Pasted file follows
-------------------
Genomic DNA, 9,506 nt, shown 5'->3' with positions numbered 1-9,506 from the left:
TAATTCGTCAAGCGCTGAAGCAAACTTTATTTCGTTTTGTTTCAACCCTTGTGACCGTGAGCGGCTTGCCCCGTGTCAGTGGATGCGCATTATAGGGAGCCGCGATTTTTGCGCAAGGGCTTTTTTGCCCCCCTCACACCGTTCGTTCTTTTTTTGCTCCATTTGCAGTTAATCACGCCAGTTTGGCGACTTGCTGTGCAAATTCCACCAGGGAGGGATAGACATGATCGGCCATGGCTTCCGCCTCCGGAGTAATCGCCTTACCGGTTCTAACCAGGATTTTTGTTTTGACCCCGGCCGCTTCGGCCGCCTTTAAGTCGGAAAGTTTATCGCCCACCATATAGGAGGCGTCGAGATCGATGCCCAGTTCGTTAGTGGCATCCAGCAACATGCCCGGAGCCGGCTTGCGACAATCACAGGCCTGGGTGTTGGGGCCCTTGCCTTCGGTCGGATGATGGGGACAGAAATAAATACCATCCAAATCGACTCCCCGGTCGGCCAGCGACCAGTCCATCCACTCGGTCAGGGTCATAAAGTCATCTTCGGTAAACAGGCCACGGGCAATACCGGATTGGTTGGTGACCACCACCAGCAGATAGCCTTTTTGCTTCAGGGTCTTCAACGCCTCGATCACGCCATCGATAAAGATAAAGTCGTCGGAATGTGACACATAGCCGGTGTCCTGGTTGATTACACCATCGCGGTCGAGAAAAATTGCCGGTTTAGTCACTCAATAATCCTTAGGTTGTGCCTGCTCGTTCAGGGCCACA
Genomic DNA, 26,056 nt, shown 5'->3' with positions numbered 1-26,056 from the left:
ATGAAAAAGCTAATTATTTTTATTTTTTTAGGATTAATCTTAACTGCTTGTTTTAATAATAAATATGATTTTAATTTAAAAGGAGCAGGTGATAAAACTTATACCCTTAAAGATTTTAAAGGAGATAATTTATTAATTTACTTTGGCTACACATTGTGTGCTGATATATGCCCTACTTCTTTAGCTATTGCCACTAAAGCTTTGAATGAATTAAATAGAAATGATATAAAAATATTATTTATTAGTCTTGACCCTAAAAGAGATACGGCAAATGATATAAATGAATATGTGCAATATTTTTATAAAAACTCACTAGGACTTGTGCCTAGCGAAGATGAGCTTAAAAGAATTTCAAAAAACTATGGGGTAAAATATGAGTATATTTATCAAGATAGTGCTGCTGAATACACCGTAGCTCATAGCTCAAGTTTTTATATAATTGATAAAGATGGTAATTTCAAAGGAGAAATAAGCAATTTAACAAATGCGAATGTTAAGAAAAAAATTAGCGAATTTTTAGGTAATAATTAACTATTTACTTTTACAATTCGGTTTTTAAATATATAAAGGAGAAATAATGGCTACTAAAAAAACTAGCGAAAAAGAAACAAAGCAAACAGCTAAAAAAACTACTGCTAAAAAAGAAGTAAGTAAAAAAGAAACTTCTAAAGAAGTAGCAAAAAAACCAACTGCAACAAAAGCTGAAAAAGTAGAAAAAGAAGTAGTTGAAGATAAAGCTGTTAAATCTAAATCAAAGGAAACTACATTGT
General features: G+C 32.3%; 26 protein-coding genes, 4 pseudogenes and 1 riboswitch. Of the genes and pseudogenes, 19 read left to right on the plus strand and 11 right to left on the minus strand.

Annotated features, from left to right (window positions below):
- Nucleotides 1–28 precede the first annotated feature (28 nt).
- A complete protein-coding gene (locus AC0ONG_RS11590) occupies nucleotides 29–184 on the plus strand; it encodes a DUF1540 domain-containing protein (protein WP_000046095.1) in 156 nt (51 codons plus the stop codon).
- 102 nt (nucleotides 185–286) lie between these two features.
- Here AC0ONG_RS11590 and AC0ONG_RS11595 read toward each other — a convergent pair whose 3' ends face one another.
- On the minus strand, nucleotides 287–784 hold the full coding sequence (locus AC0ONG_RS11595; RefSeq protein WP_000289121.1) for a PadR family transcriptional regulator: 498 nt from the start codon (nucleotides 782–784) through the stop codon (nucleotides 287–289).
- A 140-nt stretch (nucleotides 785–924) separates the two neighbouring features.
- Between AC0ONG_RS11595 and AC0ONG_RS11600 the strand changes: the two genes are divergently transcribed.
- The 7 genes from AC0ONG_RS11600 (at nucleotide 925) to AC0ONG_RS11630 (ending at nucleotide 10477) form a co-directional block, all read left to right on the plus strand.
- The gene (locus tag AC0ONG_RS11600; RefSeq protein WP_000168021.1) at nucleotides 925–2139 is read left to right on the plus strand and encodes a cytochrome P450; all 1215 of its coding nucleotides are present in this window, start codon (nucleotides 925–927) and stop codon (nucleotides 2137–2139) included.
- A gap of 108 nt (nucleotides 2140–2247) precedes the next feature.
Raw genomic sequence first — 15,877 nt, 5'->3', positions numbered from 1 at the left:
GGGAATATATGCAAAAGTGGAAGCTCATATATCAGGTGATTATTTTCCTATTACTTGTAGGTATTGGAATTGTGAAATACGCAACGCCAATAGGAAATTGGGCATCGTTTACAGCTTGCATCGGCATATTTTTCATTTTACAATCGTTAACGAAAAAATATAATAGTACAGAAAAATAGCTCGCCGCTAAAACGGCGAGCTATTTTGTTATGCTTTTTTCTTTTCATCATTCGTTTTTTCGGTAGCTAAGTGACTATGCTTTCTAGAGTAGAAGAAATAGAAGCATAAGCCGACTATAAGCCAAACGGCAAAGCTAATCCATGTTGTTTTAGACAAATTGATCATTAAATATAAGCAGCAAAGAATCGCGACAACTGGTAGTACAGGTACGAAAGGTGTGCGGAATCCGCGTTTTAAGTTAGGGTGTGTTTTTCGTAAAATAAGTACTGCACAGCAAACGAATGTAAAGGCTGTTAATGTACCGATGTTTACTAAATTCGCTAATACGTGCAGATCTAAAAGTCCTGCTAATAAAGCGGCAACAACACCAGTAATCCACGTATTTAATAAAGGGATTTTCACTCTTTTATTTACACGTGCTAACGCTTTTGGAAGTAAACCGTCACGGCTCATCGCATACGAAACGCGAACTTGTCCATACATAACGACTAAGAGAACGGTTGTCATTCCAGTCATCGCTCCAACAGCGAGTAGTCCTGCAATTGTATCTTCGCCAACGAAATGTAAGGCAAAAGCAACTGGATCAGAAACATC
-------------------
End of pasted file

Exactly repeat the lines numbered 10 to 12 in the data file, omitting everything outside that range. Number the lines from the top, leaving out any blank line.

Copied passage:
- Here AC0ONG_RS11590 and AC0ONG_RS11595 read toward each other — a convergent pair whose 3' ends face one another.
- On the minus strand, nucleotides 287–784 hold the full coding sequence (locus AC0ONG_RS11595; RefSeq protein WP_000289121.1) for a PadR family transcriptional regulator: 498 nt from the start codon (nucleotides 782–784) through the stop codon (nucleotides 287–289).
- A 140-nt stretch (nucleotides 785–924) separates the two neighbouring features.